Mystery! The Mystery of the Longhu Mountain Tombs Remains

The Longhu Mountains of Jiangxi province, lie alongside the Luxi River. On each side of the river hang thousand-foot precipices, leaving caves whose faces are entirely covered with natural caverns of all sizes. Coffins are hung inside these caverns, situated between 20 and 100 meters from the water below. The means by which the ancients got the heavy coffins into the holes on sheer cliffs remain a mystery.

According to Chinese news website, there is a legend that claims that the caverns are hiding places for vast quantities of gold, silver and other valuable treasures. Weathering has exposed the coffins. Some caverns hold many coffins, including one that holds more than 10. Some seem to be husband and wife tombs, and the most numerous, by far, are individual tombs. Interestingly, all of the caverns are on the cliff face that faces the sun, or the yang side.

Archaeologists hope to rewrite Cologne's past

Archaeologists on Tuesday started one of the biggest projects ever undertaken in Europe, hoping to rewrite the 2 000-year history of Cologne.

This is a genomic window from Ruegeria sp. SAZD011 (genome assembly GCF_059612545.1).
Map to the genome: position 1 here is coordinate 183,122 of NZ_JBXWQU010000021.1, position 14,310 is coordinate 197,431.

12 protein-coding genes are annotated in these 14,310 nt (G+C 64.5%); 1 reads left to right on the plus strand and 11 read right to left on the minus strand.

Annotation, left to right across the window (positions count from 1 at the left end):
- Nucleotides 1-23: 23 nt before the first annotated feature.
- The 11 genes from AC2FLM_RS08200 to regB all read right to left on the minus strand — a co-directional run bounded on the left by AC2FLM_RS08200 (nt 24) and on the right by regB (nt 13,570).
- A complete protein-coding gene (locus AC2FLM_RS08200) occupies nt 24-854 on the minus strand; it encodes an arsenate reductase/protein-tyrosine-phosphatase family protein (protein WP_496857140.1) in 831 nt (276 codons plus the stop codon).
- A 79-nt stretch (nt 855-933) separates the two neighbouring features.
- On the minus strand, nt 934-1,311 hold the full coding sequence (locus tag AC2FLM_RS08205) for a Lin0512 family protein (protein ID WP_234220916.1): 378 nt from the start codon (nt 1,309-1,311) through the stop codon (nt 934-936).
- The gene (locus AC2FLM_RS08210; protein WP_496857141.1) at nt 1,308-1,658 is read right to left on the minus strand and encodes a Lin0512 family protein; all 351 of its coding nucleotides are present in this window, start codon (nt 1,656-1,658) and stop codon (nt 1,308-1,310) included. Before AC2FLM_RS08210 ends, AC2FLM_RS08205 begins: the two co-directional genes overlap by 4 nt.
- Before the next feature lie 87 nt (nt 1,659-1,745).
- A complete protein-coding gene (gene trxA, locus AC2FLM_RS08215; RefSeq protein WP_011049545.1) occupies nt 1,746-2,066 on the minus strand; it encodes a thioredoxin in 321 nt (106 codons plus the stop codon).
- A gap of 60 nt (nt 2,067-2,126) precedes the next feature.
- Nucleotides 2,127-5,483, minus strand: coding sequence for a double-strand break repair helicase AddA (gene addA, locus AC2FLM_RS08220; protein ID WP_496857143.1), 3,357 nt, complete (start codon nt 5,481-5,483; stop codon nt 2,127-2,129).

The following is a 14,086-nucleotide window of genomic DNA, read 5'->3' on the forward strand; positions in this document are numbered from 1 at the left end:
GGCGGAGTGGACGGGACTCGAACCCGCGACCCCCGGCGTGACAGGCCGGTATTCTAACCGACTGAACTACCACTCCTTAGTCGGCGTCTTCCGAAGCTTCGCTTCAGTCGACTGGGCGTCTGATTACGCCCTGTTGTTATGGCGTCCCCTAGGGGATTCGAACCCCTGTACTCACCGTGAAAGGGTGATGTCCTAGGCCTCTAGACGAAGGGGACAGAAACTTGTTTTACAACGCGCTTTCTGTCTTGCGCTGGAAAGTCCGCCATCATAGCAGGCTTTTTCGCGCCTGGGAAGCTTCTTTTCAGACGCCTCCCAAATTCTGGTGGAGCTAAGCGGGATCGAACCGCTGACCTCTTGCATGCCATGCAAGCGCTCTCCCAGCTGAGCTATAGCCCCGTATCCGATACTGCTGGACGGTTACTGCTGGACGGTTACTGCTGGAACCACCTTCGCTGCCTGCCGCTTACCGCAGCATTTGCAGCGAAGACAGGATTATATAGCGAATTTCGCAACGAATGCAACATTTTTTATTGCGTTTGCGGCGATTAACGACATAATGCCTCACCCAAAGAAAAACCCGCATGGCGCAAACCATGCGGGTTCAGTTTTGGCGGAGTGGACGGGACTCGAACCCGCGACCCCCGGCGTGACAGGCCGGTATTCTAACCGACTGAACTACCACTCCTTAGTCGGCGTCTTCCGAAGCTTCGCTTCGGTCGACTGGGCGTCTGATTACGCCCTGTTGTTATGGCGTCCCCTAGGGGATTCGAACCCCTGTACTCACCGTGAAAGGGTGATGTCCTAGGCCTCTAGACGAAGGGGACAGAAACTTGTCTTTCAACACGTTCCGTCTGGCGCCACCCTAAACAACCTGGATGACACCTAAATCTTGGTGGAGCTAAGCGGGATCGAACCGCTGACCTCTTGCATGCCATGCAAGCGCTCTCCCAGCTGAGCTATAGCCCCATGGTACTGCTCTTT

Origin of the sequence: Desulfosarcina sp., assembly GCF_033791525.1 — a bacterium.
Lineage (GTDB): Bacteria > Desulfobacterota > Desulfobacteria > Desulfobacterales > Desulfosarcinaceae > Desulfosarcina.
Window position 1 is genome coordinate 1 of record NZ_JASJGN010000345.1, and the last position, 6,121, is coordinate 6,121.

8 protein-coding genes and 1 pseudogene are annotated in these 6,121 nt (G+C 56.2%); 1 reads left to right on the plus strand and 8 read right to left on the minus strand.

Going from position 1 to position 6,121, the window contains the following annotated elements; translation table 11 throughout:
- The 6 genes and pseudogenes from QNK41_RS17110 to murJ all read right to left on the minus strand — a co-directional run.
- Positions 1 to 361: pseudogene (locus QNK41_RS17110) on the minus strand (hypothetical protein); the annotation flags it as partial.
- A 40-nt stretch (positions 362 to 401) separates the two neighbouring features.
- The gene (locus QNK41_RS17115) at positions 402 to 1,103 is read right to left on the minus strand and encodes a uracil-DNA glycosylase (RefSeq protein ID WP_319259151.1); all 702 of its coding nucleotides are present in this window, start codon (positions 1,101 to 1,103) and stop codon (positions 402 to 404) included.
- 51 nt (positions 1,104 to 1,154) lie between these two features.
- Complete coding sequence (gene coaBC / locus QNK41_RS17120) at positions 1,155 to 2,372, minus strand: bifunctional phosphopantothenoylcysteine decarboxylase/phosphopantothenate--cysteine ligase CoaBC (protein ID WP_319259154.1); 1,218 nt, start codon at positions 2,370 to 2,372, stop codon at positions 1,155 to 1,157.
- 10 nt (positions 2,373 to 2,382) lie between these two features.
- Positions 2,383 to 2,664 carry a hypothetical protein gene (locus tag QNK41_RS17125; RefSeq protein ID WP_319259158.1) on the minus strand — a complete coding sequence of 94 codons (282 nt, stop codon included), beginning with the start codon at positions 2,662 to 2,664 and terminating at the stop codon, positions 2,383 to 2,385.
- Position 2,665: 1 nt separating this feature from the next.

The diggers have four years to shift 100 000 cubic metres of soil, looking for foundations and artefacts that will go on display at the city museum.

The Romans founded "Colonia" and it was one of European biggest cities in late Roman times and the Middle Ages. Past digs have yielded Roman mosaics, tombstones and oil lamps.

Chief archaeologist Hansgerd Hellenkemper said his team would try to discover why the Roman river port silted up and how Cologne was affected by a drastic change in the world's climate 1 800 years ago.

The team are to dig up to 13 metres under the surface at sites that have been reserved for an underground railway. When the 100 archaeologists leave, the engineers will move in.

That's the whole thing.

City site discovered in Dengfeng may be 4,000-year-old capital

Archaeologists claim that the large-scale city remains they discovered in Dengfeng in central China's Henan Province may be the ruins of Yangcheng, capital of King Yu, founder of the Xia Dynasty (21st century B.C.- 16th B.C.).